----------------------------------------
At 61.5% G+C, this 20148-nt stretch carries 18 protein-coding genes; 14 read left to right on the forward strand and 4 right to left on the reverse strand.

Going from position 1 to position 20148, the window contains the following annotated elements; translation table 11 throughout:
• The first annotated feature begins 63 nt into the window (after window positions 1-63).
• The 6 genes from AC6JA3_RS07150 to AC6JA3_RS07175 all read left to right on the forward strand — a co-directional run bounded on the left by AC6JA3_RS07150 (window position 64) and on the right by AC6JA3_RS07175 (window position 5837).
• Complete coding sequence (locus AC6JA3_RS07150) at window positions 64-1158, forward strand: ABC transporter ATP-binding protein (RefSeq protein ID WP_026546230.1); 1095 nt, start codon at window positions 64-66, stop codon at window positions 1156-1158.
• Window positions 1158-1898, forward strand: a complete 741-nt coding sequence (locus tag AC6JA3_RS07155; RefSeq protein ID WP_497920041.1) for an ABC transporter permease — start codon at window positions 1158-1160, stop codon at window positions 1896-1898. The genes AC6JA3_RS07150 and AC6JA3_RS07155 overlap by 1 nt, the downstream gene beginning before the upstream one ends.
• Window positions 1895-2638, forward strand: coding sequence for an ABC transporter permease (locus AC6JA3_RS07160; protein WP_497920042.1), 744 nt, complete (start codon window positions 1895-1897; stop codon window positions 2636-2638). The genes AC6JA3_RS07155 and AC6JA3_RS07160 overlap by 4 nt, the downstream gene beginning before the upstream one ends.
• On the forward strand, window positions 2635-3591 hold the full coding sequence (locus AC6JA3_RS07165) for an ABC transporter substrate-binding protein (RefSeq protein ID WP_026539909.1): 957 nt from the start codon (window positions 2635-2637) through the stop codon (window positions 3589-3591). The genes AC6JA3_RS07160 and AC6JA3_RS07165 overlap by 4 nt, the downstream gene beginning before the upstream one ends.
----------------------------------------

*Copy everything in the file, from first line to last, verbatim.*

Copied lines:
At 61.5% G+C, this 20148-nt stretch carries 18 protein-coding genes; 14 read left to right on the forward strand and 4 right to left on the reverse strand.

Going from position 1 to position 20148, the window contains the following annotated elements; translation table 11 throughout:
• The first annotated feature begins 63 nt into the window (after window positions 1-63).
• The 6 genes from AC6JA3_RS07150 to AC6JA3_RS07175 all read left to right on the forward strand — a co-directional run bounded on the left by AC6JA3_RS07150 (window position 64) and on the right by AC6JA3_RS07175 (window position 5837).
• Complete coding sequence (locus AC6JA3_RS07150) at window positions 64-1158, forward strand: ABC transporter ATP-binding protein (RefSeq protein ID WP_026546230.1); 1095 nt, start codon at window positions 64-66, stop codon at window positions 1156-1158.
• Window positions 1158-1898, forward strand: a complete 741-nt coding sequence (locus tag AC6JA3_RS07155; RefSeq protein ID WP_497920041.1) for an ABC transporter permease — start codon at window positions 1158-1160, stop codon at window positions 1896-1898. The genes AC6JA3_RS07150 and AC6JA3_RS07155 overlap by 1 nt, the downstream gene beginning before the upstream one ends.
• Window positions 1895-2638, forward strand: coding sequence for an ABC transporter permease (locus AC6JA3_RS07160; protein WP_497920042.1), 744 nt, complete (start codon window positions 1895-1897; stop codon window positions 2636-2638). The genes AC6JA3_RS07155 and AC6JA3_RS07160 overlap by 4 nt, the downstream gene beginning before the upstream one ends.
• On the forward strand, window positions 2635-3591 hold the full coding sequence (locus AC6JA3_RS07165) for an ABC transporter substrate-binding protein (RefSeq protein ID WP_026539909.1): 957 nt from the start codon (window positions 2635-2637) through the stop codon (window positions 3589-3591). The genes AC6JA3_RS07160 and AC6JA3_RS07165 overlap by 4 nt, the downstream gene beginning before the upstream one ends.